Oh, and the oil company: My story glosses over the fact that the oil was the sort that goes into cosmetic moisturizers, not the kind that wars are fought over. And that Madame had at least as much to do with building the company as did her ex, and that he didn’t simply give it to her. He just signed over his shares.

Disingenuous? Possibly. But it’s one of those examples of a particular turn of phrase giving a story a greater economy — more bang for the rhetorical buck. Not so very different from Google’s mission statement (“Don’t be evil”) or Disney’s “Happiest Celebration on Earth.”

In an age when the unit of narrative is a photomeme, a 30-second video clip or 140-character koan, economy of verbiage is paramount. It’s an important aspiration.

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Social media crisis management: Whatever you do, don’t do this

There are at least three ways to conduct a social media marketing campaign: The right way, the wrong way, and the unfathomably stupid way.

Some months back, a large fashion retail chain focused on the adolescent mallrat segment found itself in the middle of a firestorm. It’s unclear how much time the company had to prepare for this, but it should not have been taken by surprise. Companies make questionable decisions all the time, and sometimes those decisions come back to bite them viciously. How the company manages such crises often reveals a lot about its fitness for the shark tank that is American retailing.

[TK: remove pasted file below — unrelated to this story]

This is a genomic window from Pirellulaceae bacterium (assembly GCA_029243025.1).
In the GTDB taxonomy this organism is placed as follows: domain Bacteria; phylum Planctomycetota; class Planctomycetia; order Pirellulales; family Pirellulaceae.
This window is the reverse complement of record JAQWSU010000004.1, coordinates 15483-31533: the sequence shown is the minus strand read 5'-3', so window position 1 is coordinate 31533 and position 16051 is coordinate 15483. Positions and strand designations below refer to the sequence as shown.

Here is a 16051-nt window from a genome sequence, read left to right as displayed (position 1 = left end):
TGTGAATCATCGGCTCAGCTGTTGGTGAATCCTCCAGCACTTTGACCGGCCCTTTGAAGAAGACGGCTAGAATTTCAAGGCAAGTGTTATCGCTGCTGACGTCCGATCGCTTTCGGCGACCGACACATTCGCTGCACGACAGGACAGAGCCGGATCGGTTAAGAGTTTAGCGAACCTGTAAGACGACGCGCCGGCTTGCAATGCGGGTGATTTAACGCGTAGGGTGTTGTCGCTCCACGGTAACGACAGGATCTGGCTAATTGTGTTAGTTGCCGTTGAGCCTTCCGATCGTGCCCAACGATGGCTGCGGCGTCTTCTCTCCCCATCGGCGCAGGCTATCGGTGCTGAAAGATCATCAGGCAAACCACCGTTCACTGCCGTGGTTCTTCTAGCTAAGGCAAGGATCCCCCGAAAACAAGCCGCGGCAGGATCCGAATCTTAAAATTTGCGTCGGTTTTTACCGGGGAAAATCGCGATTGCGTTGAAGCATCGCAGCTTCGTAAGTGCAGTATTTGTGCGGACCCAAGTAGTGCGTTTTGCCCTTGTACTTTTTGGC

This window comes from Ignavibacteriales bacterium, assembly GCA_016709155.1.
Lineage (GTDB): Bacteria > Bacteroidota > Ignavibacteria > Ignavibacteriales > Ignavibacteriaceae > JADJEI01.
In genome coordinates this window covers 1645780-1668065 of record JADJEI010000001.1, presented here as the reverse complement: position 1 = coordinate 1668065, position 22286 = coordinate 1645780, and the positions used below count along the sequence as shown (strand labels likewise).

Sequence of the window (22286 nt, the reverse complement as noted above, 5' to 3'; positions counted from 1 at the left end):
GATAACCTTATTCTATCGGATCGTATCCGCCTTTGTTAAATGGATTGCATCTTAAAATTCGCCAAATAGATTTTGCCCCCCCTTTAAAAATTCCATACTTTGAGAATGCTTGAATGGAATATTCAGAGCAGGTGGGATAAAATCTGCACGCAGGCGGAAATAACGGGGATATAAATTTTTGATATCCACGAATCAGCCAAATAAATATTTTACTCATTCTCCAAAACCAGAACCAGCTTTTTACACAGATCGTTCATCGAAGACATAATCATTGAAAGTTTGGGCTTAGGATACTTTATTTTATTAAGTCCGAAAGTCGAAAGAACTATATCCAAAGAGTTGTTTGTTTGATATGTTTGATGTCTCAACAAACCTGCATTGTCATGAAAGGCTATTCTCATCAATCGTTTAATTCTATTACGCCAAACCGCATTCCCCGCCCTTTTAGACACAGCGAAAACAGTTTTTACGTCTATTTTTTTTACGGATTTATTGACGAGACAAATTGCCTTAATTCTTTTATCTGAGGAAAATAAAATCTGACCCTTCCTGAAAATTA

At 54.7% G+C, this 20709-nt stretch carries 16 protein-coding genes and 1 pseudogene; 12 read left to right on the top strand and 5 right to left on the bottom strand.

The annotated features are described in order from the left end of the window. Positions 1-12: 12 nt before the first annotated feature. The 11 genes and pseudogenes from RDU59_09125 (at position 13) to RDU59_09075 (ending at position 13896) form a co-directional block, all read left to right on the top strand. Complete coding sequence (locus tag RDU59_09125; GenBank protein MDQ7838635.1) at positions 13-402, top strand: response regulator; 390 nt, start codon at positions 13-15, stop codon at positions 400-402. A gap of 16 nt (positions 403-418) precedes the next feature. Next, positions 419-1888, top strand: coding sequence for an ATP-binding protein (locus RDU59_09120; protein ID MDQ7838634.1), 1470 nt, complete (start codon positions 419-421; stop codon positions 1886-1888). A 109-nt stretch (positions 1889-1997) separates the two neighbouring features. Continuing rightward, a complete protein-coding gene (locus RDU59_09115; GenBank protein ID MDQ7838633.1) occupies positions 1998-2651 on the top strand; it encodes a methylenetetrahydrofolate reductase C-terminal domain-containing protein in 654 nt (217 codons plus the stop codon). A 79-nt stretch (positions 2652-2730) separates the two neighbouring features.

What I observed, over the course of a couple of days, was an object lesson in how to lose at social media crisis management. It was morbidly fascinating.

I’m going to leave the company’s name out of this post, because I’m that kind of guy.

Suffice it to say that the company was shaken – but, unfortunately, not stirred until it was too late – by a leaked internal memo, in which it informed a large number of its full-time, in-store employees that it was summarily reducing their hours to 29.5 per week and cutting off their health care benefits. The leaked letter did not draw a connection between this decision and the Affordable Care Act, but it took bloggers – and customers – no time at all to make this leap.